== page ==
The Chemistry of Acid Rain
Key ConceptsRain from an unpolluted atmosphere has a pH close to 6.0 (slightly acidic).
This acidity is due to the reaction of water vapour and non-metal oxides in the atmosphere, such as carbon dioxide and nitrogen oxide, forming dilute acids.
Acid rain has a pH below 5.6 due mainly to the reaction of water vapour with sulfur dioxide and the oxides of nitrogen.
Sources of the acids in clean and polluted air
Effects of Acid Rain
Acid rain is a form of environmental pollution that damages buildings and marble statues by reacting with the calcium carbonate to form soluble calcium hydrogen carbonate (calcium bicarbonate, Ca(HCO3)2)
Acid rain can leach aluminium from the soil into ground water, lakes and rivers, poisoning fish and plant roots.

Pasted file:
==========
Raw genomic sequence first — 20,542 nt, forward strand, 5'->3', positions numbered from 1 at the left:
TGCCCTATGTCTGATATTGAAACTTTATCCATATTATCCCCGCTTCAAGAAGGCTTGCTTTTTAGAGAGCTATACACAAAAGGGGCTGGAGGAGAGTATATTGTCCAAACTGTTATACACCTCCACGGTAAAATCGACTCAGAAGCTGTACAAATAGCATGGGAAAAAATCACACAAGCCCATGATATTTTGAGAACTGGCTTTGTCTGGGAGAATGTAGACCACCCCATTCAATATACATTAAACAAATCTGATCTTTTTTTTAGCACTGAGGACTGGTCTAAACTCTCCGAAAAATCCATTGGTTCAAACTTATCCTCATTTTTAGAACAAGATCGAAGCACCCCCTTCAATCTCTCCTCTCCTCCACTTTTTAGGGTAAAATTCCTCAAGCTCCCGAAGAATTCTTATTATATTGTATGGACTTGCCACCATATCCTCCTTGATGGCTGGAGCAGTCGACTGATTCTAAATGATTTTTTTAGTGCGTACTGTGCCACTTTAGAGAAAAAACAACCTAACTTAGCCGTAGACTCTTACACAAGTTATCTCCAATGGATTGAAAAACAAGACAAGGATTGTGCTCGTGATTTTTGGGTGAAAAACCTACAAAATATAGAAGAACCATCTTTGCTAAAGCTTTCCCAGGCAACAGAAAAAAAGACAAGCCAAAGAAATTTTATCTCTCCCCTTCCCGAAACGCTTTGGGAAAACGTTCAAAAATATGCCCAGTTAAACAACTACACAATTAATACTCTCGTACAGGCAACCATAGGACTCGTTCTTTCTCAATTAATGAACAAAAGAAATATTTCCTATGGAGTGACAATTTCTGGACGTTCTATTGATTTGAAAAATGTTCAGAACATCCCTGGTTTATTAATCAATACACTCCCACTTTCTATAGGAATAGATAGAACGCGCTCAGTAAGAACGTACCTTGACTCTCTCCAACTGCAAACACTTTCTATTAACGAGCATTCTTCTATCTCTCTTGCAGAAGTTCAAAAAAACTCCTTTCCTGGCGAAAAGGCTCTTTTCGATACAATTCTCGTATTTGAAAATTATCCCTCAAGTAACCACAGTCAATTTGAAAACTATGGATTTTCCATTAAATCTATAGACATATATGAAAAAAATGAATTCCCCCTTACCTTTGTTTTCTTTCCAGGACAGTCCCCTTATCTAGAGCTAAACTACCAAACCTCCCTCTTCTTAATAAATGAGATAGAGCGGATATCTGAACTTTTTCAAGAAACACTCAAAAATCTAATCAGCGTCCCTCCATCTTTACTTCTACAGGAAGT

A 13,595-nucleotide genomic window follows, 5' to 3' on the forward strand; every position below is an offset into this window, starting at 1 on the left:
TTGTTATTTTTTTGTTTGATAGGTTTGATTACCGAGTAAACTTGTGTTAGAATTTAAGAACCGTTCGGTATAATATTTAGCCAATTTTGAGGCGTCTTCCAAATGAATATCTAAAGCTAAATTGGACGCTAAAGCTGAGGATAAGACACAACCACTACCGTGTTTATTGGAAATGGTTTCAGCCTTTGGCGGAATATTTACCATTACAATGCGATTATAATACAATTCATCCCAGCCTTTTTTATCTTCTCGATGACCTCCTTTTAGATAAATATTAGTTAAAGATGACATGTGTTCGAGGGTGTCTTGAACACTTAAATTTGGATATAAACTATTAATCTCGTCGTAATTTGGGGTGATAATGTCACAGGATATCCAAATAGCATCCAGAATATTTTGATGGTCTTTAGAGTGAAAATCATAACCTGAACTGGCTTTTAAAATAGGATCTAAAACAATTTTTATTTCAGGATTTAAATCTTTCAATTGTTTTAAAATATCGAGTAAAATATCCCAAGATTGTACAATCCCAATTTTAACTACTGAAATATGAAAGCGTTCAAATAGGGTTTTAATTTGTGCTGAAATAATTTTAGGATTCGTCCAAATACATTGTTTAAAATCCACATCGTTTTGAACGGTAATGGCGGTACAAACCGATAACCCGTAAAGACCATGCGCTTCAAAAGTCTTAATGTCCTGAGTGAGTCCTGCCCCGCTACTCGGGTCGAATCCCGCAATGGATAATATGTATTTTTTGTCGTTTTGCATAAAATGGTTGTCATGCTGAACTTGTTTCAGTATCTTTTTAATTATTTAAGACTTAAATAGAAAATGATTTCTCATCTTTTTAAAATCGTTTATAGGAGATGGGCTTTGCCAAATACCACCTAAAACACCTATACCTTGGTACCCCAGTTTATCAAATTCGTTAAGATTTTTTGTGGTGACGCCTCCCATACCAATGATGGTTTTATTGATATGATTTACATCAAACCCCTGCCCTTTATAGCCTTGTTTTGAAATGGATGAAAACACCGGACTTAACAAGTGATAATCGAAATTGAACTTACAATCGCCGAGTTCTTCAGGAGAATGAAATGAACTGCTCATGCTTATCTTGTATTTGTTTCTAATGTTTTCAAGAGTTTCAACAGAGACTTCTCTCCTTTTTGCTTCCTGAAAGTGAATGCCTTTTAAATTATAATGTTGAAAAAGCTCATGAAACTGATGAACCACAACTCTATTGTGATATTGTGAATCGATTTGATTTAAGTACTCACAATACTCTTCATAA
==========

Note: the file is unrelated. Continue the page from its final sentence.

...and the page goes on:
The sulfates and hydrogen sulfates in acid rain can can leach essential plant nutrients such as calcium and magnesium, from the soil.
Acid rain disrupts the process of photosynthesis resulting in damage to plant life.
At low concentrations it retards the production of chlorophyll and at high concentrations it forms sulfuric acid which kills the plant.
Some organisms are sensitive to changes of acidity in water which can affect their ability to reproduce and in some cases may kill them.